Today I heard Prof. D J Srolovitz talk on *Curvature driven growth in polycrystalline materials and froths: beyond von Neumann–Mullins*.

In 2D,

- using Euler’s polyhedron formula,
- assuming that triple junctions are points at which the grain boundaries make 120 degrees with each other (in other words, achieve equilibrium), and,
- in systems with isotropic interfacial energy,

von Neumann showed that if the curvature of any given domain wall is a constant (as it is in soap froths), then six sided grains are stable; the grains with sides less than 6 will shrink while ones with sides greater than 6 will grow. The contribution of Mullins is to show that this result holds even if the curvature is not a constant (mean curvature is what matters) on any given domain wall (as in the case of grain boundaries). This result can also be derived using Gauss-Bonnet theorem. This is a purely topological result.

Apparently, there had been many attempts to generalise von Neumann-Mullins to 3D; however, none of these attempts have been successful in obtaining an exact result. Prof. Srolovitz and R D MacPherson have not only managed to generalise the results to 3D, but to any higher dimension. Unfortunately, I am not able to get any reference to their work on the net. So, here is my attempt at summarising the idea:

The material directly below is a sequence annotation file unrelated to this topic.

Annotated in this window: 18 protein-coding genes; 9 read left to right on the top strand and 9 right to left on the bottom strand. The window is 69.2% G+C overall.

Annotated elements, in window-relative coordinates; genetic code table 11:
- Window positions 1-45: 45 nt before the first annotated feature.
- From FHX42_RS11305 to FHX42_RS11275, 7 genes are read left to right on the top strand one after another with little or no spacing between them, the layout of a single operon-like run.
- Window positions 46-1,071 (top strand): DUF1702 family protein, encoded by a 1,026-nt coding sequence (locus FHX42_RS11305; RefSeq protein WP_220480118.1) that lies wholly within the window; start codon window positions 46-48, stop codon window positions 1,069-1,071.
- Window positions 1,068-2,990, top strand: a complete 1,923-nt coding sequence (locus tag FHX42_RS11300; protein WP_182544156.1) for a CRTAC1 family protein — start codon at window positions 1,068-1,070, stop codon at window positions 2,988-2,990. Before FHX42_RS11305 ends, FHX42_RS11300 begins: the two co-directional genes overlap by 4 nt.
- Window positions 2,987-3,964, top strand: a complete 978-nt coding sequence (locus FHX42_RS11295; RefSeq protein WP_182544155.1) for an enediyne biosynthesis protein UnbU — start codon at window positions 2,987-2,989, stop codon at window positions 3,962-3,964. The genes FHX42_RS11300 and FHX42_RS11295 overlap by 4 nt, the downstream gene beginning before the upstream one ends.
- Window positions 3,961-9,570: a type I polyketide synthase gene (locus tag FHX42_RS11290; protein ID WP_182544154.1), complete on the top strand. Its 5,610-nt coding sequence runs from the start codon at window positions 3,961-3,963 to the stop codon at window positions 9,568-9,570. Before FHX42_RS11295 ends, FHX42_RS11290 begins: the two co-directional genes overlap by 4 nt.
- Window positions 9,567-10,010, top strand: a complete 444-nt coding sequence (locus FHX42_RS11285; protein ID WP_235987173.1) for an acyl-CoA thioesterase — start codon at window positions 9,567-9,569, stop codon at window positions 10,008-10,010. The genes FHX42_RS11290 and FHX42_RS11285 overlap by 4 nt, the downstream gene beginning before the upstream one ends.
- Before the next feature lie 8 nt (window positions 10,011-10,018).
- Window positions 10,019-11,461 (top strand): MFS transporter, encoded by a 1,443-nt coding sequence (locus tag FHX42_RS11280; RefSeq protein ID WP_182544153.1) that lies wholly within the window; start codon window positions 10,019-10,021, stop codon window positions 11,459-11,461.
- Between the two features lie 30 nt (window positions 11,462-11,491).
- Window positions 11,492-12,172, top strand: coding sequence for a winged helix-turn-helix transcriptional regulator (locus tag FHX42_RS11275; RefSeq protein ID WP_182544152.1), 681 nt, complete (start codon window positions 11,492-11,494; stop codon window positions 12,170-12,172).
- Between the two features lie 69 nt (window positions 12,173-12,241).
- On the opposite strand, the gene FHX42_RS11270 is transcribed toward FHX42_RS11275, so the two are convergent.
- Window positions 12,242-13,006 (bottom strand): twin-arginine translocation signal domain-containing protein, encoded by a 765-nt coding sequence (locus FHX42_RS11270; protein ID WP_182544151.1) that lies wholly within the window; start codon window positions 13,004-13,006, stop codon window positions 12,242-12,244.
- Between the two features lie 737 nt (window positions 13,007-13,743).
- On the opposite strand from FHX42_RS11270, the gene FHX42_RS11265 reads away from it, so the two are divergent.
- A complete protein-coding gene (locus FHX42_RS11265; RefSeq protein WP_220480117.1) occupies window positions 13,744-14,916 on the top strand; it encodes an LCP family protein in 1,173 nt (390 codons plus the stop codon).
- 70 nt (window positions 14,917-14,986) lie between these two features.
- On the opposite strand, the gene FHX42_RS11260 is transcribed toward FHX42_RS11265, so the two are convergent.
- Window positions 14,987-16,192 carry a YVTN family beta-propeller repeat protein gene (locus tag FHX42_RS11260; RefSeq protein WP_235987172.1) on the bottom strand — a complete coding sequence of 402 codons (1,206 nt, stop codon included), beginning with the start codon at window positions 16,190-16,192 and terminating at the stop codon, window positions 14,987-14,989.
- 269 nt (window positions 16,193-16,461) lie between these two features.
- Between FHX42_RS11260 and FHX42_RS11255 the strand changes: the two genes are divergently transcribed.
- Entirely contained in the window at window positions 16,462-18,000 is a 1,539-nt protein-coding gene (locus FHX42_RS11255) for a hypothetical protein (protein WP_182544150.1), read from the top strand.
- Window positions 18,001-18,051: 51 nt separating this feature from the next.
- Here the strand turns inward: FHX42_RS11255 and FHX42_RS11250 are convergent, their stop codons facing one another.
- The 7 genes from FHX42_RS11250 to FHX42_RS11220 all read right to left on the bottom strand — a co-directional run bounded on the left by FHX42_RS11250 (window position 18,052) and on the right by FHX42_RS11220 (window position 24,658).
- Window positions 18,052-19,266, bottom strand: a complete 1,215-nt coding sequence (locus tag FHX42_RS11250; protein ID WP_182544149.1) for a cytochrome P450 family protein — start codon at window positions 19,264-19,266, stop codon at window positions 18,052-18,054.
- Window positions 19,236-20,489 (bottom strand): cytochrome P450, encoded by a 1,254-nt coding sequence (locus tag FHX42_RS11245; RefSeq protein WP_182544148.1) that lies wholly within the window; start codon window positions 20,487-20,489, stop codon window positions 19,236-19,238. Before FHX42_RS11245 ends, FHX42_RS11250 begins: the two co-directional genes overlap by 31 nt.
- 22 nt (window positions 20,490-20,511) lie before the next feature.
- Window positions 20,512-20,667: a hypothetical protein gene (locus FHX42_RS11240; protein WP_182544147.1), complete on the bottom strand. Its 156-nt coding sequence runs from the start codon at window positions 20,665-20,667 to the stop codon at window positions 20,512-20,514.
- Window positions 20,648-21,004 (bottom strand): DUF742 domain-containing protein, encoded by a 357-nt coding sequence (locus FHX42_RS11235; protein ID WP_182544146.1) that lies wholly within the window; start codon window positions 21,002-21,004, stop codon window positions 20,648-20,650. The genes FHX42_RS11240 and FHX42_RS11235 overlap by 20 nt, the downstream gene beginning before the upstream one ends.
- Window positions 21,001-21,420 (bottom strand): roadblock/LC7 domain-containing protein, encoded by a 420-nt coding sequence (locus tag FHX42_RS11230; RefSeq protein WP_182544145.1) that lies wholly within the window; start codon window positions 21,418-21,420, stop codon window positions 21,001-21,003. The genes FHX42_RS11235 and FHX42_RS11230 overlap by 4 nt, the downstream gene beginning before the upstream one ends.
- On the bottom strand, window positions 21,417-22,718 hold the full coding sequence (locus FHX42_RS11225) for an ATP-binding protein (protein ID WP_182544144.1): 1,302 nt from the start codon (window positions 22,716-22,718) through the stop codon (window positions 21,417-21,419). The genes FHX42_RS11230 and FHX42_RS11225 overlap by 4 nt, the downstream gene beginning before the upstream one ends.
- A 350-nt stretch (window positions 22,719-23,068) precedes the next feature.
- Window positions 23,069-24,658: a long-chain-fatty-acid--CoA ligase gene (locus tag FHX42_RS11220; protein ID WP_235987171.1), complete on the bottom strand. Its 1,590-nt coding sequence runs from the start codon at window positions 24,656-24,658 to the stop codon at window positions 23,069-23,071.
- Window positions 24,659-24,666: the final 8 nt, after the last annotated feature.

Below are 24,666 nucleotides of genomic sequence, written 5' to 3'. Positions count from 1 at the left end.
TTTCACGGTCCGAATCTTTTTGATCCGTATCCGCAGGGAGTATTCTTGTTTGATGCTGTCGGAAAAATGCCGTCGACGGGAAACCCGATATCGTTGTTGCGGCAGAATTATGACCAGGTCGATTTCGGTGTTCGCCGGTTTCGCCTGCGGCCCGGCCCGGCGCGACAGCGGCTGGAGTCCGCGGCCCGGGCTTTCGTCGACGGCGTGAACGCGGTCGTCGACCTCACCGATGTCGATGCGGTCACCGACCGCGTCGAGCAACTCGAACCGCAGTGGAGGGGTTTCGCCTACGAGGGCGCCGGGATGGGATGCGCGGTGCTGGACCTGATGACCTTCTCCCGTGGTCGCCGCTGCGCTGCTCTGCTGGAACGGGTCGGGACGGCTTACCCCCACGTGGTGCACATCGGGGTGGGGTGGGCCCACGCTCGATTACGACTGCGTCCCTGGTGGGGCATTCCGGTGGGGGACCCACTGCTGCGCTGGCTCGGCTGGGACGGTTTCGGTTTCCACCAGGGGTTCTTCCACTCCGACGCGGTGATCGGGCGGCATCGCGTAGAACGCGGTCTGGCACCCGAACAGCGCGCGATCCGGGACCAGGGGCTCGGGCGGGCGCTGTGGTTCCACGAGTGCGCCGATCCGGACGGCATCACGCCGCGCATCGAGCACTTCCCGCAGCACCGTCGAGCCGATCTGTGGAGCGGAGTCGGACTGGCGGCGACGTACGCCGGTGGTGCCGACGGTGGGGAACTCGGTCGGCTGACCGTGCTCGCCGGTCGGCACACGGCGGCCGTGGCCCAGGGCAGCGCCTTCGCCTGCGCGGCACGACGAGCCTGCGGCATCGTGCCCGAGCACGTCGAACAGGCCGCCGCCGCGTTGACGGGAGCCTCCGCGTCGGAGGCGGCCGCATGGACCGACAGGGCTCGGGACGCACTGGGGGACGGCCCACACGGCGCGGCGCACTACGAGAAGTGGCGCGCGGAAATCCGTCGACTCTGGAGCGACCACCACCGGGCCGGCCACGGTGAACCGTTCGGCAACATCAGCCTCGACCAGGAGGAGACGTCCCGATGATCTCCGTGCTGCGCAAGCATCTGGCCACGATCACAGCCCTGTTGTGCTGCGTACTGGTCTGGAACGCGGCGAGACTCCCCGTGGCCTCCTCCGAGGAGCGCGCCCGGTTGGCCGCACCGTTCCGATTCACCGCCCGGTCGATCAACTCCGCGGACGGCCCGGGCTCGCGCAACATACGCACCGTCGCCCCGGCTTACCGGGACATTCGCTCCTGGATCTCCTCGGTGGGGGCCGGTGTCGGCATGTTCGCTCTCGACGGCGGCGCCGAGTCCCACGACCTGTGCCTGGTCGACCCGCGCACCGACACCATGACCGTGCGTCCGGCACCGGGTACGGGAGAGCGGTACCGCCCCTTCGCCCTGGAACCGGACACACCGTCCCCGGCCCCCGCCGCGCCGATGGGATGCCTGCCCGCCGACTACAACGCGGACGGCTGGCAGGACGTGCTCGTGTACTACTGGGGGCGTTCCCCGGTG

- Generalise 2D von Neumann-Mullins to multiply connected domains;
- Volume integrate the result; this is equivalent to considering all possible sections of a 3D structure, and doing a von Neumann-Mullins analysis on each, and putting the results together.

Apparently doing all this introduces a natural measure of length called mean width (which is a Hadwiger measure); and, using such a measure, von Neumann-Mullins can be generalised to N-dimensional domain wall networks and the 2D and 3D networks are just the special cases of such a general result. And, as it turns out, in 3D (and in higher dimensions), curvature driven growth is not purely topological.

Finally, ‘curvature’ in this post means mean curvature (and not Gaussian); by the way, while you are at it, take a look at this wiki page on curvature; and, this history of curvature page which it links to. Have fun!

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